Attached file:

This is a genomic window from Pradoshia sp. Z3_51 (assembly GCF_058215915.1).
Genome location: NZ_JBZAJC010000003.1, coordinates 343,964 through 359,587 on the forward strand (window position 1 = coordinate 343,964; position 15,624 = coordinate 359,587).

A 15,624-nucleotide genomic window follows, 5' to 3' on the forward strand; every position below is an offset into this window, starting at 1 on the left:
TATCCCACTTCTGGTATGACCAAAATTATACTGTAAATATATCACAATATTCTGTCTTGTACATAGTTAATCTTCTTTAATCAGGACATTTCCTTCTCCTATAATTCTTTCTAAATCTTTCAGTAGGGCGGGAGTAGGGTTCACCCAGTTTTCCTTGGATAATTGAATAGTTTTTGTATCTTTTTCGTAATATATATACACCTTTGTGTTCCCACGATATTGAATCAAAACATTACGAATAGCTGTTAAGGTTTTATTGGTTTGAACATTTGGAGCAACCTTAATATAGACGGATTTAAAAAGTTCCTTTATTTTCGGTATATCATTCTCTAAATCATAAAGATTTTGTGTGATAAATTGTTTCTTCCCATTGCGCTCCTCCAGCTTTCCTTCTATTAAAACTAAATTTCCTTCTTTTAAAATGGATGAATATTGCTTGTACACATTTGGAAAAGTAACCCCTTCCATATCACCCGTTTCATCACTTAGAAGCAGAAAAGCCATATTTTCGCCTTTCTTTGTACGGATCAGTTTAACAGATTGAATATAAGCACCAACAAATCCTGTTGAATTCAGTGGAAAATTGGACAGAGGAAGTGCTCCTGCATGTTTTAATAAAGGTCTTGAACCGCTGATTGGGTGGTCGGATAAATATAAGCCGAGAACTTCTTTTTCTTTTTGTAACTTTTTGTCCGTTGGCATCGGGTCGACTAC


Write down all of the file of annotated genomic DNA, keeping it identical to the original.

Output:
This is a genomic window from Pradoshia sp. Z3_51 (assembly GCF_058215915.1).
Genome location: NZ_JBZAJC010000003.1, coordinates 343,964 through 359,587 on the forward strand (window position 1 = coordinate 343,964; position 15,624 = coordinate 359,587).

A 15,624-nucleotide genomic window follows, 5' to 3' on the forward strand; every position below is an offset into this window, starting at 1 on the left:
TATCCCACTTCTGGTATGACCAAAATTATACTGTAAATATATCACAATATTCTGTCTTGTACATAGTTAATCTTCTTTAATCAGGACATTTCCTTCTCCTATAATTCTTTCTAAATCTTTCAGTAGGGCGGGAGTAGGGTTCACCCAGTTTTCCTTGGATAATTGAATAGTTTTTGTATCTTTTTCGTAATATATATACACCTTTGTGTTCCCACGATATTGAATCAAAACATTACGAATAGCTGTTAAGGTTTTATTGGTTTGAACATTTGGAGCAACCTTAATATAGACGGATTTAAAAAGTTCCTTTATTTTCGGTATATCATTCTCTAAATCATAAAGATTTTGTGTGATAAATTGTTTCTTCCCATTGCGCTCCTCCAGCTTTCCTTCTATTAAAACTAAATTTCCTTCTTTTAAAATGGATGAATATTGCTTGTACACATTTGGAAAAGTAACCCCTTCCATATCACCCGTTTCATCACTTAGAAGCAGAAAAGCCATATTTTCGCCTTTCTTTGTACGGATCAGTTTAACAGATTGAATATAAGCACCAACAAATCCTGTTGAATTCAGTGGAAAATTGGACAGAGGAAGTGCTCCTGCATGTTTTAATAAAGGTCTTGAACCGCTGATTGGGTGGTCGGATAAATATAAGCCGAGAACTTCTTTTTCTTTTTGTAACTTTTTGTCCGTTGGCATCGGGTCGACTAC